Social media cleanses are beyond beneficial


Jason Howie

Social media has been proven to contribute to peer pressure in teens.

Izzy Cavazzoni

Six hundred million Instagram accounts. Over a billion daily active users on Facebook. Around 350,000 average tweets per minute. No matter the platform, social media’s ubiquitous presence in the daily lives of people across the globe is unmistakable.

In pursuit of less distractions and more free time, I deleted the Instagram, Twitter, Snapchat and Facebook apps from my cell phone: a social media blackout. Rather than perusing social media, I resolved to create a more productive outlet for my free time. I advise that you do the same.

Reducing the time spent on social media inherently increases the productivity of your time. James B. Stewart of The New York Times wrote that the average social media user spends 50 minutes each day on Facebook, Instagram and Messenger. Without social media, this 50 minute void can be filled with more valuable activities like completing homework or pursuing a hobby.

In another New York Times article, entitled “Quit Social Media. Your Career May Depend on It,” author Cal Newport poses a compelling argument that rings true for not only adults with jobs, but teenagers and students too.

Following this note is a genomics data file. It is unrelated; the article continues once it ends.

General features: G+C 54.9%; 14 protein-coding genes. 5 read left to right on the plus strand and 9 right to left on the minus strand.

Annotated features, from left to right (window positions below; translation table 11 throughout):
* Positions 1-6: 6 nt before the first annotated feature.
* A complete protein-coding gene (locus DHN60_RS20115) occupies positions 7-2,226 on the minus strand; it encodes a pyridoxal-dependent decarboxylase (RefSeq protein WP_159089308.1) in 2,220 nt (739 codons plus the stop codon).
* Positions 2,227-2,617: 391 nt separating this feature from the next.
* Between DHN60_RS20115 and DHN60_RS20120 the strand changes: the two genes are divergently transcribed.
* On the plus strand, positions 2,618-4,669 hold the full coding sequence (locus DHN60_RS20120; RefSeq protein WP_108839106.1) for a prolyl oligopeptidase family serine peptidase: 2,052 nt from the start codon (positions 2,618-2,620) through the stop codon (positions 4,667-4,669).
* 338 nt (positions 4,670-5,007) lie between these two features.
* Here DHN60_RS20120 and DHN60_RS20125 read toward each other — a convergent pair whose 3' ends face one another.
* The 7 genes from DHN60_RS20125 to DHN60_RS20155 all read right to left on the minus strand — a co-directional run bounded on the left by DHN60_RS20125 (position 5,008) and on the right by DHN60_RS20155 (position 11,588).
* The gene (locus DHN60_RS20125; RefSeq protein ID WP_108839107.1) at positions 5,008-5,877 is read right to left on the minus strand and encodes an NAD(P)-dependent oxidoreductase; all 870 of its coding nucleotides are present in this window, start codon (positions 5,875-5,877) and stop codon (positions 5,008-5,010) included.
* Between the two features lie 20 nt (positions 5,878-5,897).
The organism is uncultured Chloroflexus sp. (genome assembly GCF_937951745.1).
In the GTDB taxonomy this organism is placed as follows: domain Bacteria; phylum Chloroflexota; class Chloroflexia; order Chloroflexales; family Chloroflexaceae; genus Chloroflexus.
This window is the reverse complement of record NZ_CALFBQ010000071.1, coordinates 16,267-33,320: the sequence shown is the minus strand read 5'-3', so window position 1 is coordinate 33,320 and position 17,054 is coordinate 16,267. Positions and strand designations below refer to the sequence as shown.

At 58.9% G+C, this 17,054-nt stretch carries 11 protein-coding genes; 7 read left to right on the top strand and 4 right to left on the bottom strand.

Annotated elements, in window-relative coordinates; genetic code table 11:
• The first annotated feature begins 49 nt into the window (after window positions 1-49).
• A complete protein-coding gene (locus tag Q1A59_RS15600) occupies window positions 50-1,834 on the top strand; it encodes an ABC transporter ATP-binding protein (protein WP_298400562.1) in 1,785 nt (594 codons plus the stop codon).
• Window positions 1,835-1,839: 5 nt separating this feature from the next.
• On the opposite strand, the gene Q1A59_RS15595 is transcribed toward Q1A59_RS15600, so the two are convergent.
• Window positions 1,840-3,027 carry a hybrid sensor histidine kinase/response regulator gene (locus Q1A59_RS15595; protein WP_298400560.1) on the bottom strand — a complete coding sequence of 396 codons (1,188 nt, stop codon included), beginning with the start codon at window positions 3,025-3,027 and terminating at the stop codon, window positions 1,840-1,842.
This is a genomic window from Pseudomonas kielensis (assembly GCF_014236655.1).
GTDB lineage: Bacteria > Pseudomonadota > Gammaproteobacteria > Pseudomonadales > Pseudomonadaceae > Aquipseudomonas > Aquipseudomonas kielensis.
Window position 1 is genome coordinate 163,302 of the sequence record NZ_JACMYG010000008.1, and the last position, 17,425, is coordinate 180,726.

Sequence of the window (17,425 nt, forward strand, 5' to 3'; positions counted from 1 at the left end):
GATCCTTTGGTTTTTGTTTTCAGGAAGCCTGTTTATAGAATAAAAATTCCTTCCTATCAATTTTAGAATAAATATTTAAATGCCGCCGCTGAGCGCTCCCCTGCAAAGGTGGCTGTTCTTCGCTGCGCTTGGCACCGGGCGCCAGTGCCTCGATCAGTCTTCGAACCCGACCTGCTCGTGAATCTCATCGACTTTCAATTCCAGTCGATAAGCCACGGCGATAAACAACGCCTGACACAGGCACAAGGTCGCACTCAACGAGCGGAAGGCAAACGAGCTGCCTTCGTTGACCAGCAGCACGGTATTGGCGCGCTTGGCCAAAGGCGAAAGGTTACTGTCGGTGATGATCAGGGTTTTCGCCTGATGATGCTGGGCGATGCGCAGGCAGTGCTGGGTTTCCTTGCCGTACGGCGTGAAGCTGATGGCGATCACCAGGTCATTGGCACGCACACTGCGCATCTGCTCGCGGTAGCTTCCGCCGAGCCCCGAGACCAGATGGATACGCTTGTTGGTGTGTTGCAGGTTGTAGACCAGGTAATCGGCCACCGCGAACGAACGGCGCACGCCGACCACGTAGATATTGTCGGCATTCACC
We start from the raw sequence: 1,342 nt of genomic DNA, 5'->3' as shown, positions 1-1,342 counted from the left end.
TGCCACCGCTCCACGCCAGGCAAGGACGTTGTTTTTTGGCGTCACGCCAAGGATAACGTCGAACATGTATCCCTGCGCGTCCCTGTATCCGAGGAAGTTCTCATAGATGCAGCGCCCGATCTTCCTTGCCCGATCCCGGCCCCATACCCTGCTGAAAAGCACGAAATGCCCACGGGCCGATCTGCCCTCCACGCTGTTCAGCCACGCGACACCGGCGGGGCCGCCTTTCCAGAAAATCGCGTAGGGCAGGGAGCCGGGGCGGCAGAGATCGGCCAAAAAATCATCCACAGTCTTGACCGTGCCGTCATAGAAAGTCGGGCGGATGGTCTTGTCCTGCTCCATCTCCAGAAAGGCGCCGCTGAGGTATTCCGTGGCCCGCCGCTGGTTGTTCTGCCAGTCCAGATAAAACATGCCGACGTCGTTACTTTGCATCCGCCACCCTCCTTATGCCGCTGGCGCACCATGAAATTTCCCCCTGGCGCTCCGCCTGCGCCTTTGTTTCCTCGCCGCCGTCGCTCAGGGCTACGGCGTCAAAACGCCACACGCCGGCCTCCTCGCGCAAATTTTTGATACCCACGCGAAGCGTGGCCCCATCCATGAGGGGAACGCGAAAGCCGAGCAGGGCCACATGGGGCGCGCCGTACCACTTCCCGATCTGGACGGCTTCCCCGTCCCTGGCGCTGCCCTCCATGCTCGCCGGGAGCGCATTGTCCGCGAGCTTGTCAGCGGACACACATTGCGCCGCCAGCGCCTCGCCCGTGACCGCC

The more you use social media in the way it’s designed to be used — persistently throughout your waking hours — the more your brain learns to crave a quick hit of stimulus at the slightest hint of boredom,” Newport said.

Social media does not just endanger your job but also your education. Ten minute study sessions tend to be broken up by 15 minute social media “breaks.” These short intermissions lead to a longer overall amount of time spent on homework and studying, turning what could have been an early bedtime into a late night.

On the other hand, I recognized that I obtain virtually all of my news from social media. Though I didn’t miss seeing my Twitter followers and Facebook friends squabble over whatever the headlines made up that day, during my social media blackout I was completely in the dark on current events. Instead of looking towards Twitter for news, I began to scan news websites each morning and before bed. The change was refreshing and one that I feel is more beneficial for consuming news.

Still my initial hopes prevailed: I finished homework earlier and began to put my leisure towards literature instead of social media.  I’ve read more in the past few weeks than I have in the rest of my life.

Stop posting pictures instead of studying for tests. Delete Instagram, Twitter, Facebook, Snapchat and any other forms of social media for a couple weeks and see what happens. As for me, I won’t be logging back on any time soon.